Sunday, May 17, 2015

Closing the Circle - April 13 - 17, 2015

And - finally - we close out our Tour de Truck of Central Mexico: Durango Zacatecas Aguascalientes - Tlaquepaque y Tonala - Tequila - Tepic - Mazatlan:


The town of Santiago de Tequila (Tequila), namesake of the national drink of Mexico, is about 56 kilometers (35-ish miles) north-west of Guadalajara on the road to our next overnight stop --Tepic, Nayarit. Neither of us is all that fond of tequila the drink -- probably due to events that we can't or don't wish to fully remember. But not stopping in Tequila seemed like driving through Northern California and not visiting either Napa or Sonoma 

Just not on. 

Tourists can visit Tequila on day or overnight tours from Guadalajara that range from educational to debauched - all offering distillery tours and tastings. There's even a Tequila Train (see Napa reference above). But since we were driving and hadn't planned on spending the night in Tequila (though some of the hotels look just fine) we decided to limit our tour to a walk around town, a visit to the National Tequila Museum and lunch. 

All good calls.

               Around Town: Tequila is one of Mexico's pueblos magicos, and the approximately six-square block tourist core of the town is quite charming. 

There are charming shopping streets,

Streetscape, Tequila

A cute little plaza surrounded by cafes and two pretty churches,

Gilded Interior of Templo de Santiago Apostol
A Congregation That Is Representative Of The Communityl

Beautiful Tile Stations of the Cross in
Capilla de Los Desamparados (Chapel of the Homeless) 

And lots of places to buy . . . you guessed it, tequila:

The Real Jose Cuervo (Giant) Factory Is 
On The Guadalajara Ring Road!

               National Tequila Museum: The pueblo's tourist core contains only one distillery - the Mundo Cuervo La Rojena. But there are 16 distilleries in the area, eight of which offer tours. 

We did our exploring at the Museo Nacional del Tequila which appears to be supported by a tequila marketing association. It provides information on the history of the drink (it started out as a wine!) and a description of the production process. It also offers numerous warnings about drinking something other than "real" tequila.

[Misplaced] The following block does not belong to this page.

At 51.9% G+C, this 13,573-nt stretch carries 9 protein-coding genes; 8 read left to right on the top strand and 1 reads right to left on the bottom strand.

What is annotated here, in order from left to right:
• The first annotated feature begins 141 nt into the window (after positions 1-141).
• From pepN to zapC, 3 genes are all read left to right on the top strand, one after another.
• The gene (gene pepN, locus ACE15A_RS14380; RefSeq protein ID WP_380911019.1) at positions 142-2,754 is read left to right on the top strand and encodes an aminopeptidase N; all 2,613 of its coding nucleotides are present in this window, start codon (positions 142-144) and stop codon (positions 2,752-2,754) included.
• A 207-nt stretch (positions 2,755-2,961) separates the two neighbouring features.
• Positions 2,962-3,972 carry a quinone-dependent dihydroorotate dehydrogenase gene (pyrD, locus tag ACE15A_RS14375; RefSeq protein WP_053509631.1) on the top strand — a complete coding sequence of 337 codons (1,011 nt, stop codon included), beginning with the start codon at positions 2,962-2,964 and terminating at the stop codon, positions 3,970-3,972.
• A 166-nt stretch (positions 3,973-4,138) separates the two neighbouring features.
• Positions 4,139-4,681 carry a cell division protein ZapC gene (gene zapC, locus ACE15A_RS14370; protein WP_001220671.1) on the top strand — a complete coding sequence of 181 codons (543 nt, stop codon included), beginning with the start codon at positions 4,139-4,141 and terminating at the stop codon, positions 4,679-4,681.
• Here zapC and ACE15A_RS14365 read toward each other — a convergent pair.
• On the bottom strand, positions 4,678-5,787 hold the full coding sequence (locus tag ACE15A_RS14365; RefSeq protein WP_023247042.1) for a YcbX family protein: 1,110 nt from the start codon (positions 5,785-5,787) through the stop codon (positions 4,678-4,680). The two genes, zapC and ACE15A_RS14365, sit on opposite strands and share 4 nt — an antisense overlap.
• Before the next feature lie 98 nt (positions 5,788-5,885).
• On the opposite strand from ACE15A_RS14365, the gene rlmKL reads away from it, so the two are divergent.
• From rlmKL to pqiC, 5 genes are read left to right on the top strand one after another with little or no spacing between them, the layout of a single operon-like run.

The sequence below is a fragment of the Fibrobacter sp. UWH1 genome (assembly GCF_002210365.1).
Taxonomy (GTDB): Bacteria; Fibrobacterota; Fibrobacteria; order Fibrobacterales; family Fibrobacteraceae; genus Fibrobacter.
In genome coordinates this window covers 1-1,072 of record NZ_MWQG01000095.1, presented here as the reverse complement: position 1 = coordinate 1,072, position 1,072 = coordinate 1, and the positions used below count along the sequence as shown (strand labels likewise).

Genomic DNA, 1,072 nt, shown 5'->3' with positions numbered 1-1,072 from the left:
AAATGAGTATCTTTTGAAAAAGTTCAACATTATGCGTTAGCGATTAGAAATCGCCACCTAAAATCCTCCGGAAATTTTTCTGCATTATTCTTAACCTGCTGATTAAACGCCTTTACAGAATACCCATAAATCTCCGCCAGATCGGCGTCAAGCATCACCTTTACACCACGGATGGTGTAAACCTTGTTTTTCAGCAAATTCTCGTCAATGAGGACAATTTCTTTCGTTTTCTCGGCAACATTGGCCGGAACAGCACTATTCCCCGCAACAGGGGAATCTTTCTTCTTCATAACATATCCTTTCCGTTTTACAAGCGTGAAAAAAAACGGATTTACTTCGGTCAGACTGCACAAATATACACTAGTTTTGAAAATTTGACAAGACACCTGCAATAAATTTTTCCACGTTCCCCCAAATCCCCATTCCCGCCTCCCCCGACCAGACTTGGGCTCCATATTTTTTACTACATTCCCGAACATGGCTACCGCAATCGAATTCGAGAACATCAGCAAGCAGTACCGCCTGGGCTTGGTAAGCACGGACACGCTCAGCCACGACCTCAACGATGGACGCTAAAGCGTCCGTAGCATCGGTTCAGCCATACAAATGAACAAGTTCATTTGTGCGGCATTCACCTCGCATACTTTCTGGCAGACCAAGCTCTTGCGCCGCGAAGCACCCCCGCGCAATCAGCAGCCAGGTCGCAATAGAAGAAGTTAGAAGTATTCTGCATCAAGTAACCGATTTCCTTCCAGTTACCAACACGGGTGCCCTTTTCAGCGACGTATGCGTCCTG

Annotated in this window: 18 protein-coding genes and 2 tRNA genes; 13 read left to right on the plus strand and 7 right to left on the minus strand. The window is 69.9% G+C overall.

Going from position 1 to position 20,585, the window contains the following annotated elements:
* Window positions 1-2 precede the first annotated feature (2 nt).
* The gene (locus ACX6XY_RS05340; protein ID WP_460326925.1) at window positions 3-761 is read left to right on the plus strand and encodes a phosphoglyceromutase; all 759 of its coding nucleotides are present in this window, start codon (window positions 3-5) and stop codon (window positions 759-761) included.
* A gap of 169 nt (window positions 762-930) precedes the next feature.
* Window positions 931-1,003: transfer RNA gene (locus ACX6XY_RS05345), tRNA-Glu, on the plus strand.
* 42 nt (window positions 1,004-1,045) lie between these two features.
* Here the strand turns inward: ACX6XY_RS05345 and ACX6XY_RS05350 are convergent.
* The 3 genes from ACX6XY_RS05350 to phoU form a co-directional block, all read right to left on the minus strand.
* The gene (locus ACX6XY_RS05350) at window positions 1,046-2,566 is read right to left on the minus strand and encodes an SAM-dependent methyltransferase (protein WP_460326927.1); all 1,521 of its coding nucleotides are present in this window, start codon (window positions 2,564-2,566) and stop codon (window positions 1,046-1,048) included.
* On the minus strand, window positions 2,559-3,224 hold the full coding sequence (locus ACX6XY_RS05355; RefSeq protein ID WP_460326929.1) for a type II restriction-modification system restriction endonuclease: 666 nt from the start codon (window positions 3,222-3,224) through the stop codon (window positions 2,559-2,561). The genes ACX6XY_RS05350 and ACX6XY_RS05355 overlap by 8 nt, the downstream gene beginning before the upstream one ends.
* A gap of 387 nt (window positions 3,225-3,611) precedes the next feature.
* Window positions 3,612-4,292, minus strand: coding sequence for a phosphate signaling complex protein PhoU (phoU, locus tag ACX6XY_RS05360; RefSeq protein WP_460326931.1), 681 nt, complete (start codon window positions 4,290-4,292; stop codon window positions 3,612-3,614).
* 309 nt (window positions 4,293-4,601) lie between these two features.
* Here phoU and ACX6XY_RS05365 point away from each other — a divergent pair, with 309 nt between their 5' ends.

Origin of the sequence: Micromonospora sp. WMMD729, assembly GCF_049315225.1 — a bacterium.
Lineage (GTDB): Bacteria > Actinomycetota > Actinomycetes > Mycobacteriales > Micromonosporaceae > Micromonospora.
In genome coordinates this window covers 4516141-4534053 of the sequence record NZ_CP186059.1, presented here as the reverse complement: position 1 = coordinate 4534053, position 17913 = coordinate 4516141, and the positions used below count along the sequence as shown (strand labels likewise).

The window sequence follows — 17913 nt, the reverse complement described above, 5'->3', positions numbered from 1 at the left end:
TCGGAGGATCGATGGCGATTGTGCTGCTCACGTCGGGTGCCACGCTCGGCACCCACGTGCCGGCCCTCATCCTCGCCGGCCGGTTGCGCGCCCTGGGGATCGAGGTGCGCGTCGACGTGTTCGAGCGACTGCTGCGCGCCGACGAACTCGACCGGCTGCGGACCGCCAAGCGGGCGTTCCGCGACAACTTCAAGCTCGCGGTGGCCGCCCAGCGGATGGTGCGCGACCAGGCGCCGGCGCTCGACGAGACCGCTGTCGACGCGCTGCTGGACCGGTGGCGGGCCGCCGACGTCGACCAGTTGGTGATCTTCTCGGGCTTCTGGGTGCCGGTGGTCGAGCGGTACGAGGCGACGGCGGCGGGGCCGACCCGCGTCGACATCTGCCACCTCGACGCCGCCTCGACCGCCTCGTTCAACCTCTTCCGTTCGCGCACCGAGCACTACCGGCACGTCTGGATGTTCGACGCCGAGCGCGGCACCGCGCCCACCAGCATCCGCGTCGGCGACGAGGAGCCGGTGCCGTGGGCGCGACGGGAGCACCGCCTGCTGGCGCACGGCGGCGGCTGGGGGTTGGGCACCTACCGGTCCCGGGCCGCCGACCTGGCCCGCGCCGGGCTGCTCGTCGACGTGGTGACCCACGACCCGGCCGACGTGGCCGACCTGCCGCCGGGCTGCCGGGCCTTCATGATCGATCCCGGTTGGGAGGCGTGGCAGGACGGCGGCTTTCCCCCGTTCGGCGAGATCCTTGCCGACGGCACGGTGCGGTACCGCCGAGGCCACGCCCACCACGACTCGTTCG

Marketing Group Member Distilleries

Tequila Art!

               Lunch: Always our favorite part of any day in Mexico - the big Mexican lunch. We chose to lunch at a restaurant named after and, it seemed, owned by one of our favorite hot sauces: Cholula! [Because it is next to the Jose Cuervo sales outlet, our guess is now that Cholula and Jose Cuervo are owned by the same giant food conglomerate.]

Just Because We Don't Love Tequila 
Doesn't Mean We Are Teetotalers

A Photo-Worthy Meal

Among our fellow Cholula fans was a large group of young folklorico dancers from Guadalajara (according to their t-shirts, anyway). When a group of Mariachis arrived, the dance group hired them for a few songs and . . . we got an informal dance performance as well!  

Bailando de Cholula!


After our lunch we drove on to Tepic, where we had arranged a  hotel room for the night.

The tourist guides don't expect that travelers will spend significant time in Tepic because, well it's a government center (capital city of the state of Nayarit) and agricultural center - but it's not a big tourist center. E.g.: The internet shows a dozen nice business class hotels in Tepic, but the Lonely Planet travel guide says there's "no reason to spend the night" there.  

Add to this the fact that we were experiencing tourist fatigue after almost two weeks of touring . . . and we decided to just stop at one of the nicer hotels along the highway (Best Western Ne Kie - Nahual for "My Home") for a swim, dinner and a good night's sleep. 

Having achieved those goals, we carried on the next day.

Our most interesting memory of Tepic is reflected in a picture that we borrowed from another blog because we couldn't get a good shot of the huge, overloaded sugar cane trucks that came rolling by on the highway. Sugar cane is one of the agricultural products of the Tepic area.  

Make Way For The Sugar Cane!

Back 'Round To Mazatlan: 

So on the 14th of April, 1400-ish kilometers (875-ish miles) and two weeks after we left, we returned to Mazatlan. 

We joined our friends from Full 'n By and Kewao for a couple of meals, got some laundry done, and made preparations for our next trip -- a tour of the Barancas de Cobre (Copper Canyon) area.

Come join us on this adventure when you have time!


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